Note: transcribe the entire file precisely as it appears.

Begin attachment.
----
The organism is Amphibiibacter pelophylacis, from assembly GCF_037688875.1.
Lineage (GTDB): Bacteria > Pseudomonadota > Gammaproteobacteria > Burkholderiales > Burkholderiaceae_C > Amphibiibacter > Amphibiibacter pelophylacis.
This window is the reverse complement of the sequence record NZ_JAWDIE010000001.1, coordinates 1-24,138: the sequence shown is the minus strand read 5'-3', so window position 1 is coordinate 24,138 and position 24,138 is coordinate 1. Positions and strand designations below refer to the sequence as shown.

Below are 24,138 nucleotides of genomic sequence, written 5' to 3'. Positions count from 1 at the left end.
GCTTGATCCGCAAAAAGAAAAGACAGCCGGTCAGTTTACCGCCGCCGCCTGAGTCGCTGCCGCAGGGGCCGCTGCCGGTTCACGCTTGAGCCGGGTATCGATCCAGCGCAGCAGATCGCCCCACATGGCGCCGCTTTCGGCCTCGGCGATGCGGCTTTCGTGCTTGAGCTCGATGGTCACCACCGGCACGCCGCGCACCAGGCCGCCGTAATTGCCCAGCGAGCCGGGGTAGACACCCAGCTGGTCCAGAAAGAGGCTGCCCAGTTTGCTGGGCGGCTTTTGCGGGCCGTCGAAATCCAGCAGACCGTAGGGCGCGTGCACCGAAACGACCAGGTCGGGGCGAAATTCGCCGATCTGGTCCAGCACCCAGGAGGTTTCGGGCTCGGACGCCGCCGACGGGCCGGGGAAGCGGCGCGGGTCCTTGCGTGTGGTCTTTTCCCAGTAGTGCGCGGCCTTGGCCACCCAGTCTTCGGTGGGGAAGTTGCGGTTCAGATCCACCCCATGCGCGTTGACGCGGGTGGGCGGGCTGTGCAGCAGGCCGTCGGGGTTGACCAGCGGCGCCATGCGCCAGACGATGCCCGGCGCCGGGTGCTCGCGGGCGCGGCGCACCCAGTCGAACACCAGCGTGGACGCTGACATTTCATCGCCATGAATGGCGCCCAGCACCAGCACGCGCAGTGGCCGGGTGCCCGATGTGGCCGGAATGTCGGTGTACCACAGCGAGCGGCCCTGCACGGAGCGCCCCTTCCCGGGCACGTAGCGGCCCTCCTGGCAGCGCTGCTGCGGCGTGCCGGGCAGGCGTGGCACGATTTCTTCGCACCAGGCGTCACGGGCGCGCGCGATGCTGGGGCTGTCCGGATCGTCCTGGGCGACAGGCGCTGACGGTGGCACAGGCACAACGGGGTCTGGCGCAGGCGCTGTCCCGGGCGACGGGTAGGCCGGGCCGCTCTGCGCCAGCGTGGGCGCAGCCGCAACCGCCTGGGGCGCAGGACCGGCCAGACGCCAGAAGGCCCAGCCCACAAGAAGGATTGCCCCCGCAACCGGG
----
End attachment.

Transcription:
The organism is Amphibiibacter pelophylacis, from assembly GCF_037688875.1.
Lineage (GTDB): Bacteria > Pseudomonadota > Gammaproteobacteria > Burkholderiales > Burkholderiaceae_C > Amphibiibacter > Amphibiibacter pelophylacis.
This window is the reverse complement of the sequence record NZ_JAWDIE010000001.1, coordinates 1-24,138: the sequence shown is the minus strand read 5'-3', so window position 1 is coordinate 24,138 and position 24,138 is coordinate 1. Positions and strand designations below refer to the sequence as shown.

Below are 24,138 nucleotides of genomic sequence, written 5' to 3'. Positions count from 1 at the left end.
GCTTGATCCGCAAAAAGAAAAGACAGCCGGTCAGTTTACCGCCGCCGCCTGAGTCGCTGCCGCAGGGGCCGCTGCCGGTTCACGCTTGAGCCGGGTATCGATCCAGCGCAGCAGATCGCCCCACATGGCGCCGCTTTCGGCCTCGGCGATGCGGCTTTCGTGCTTGAGCTCGATGGTCACCACCGGCACGCCGCGCACCAGGCCGCCGTAATTGCCCAGCGAGCCGGGGTAGACACCCAGCTGGTCCAGAAAGAGGCTGCCCAGTTTGCTGGGCGGCTTTTGCGGGCCGTCGAAATCCAGCAGACCGTAGGGCGCGTGCACCGAAACGACCAGGTCGGGGCGAAATTCGCCGATCTGGTCCAGCACCCAGGAGGTTTCGGGCTCGGACGCCGCCGACGGGCCGGGGAAGCGGCGCGGGTCCTTGCGTGTGGTCTTTTCCCAGTAGTGCGCGGCCTTGGCCACCCAGTCTTCGGTGGGGAAGTTGCGGTTCAGATCCACCCCATGCGCGTTGACGCGGGTGGGCGGGCTGTGCAGCAGGCCGTCGGGGTTGACCAGCGGCGCCATGCGCCAGACGATGCCCGGCGCCGGGTGCTCGCGGGCGCGGCGCACCCAGTCGAACACCAGCGTGGACGCTGACATTTCATCGCCATGAATGGCGCCCAGCACCAGCACGCGCAGTGGCCGGGTGCCCGATGTGGCCGGAATGTCGGTGTACCACAGCGAGCGGCCCTGCACGGAGCGCCCCTTCCCGGGCACGTAGCGGCCCTCCTGGCAGCGCTGCTGCGGCGTGCCGGGCAGGCGTGGCACGATTTCTTCGCACCAGGCGTCACGGGCGCGCGCGATGCTGGGGCTGTCCGGATCGTCCTGGGCGACAGGCGCTGACGGTGGCACAGGCACAACGGGGTCTGGCGCAGGCGCTGTCCCGGGCGACGGGTAGGCCGGGCCGCTCTGCGCCAGCGTGGGCGCAGCCGCAACCGCCTGGGGCGCAGGACCGGCCAGACGCCAGAAGGCCCAGCCCACAAGAAGGATTGCCCCCGCAACCGGG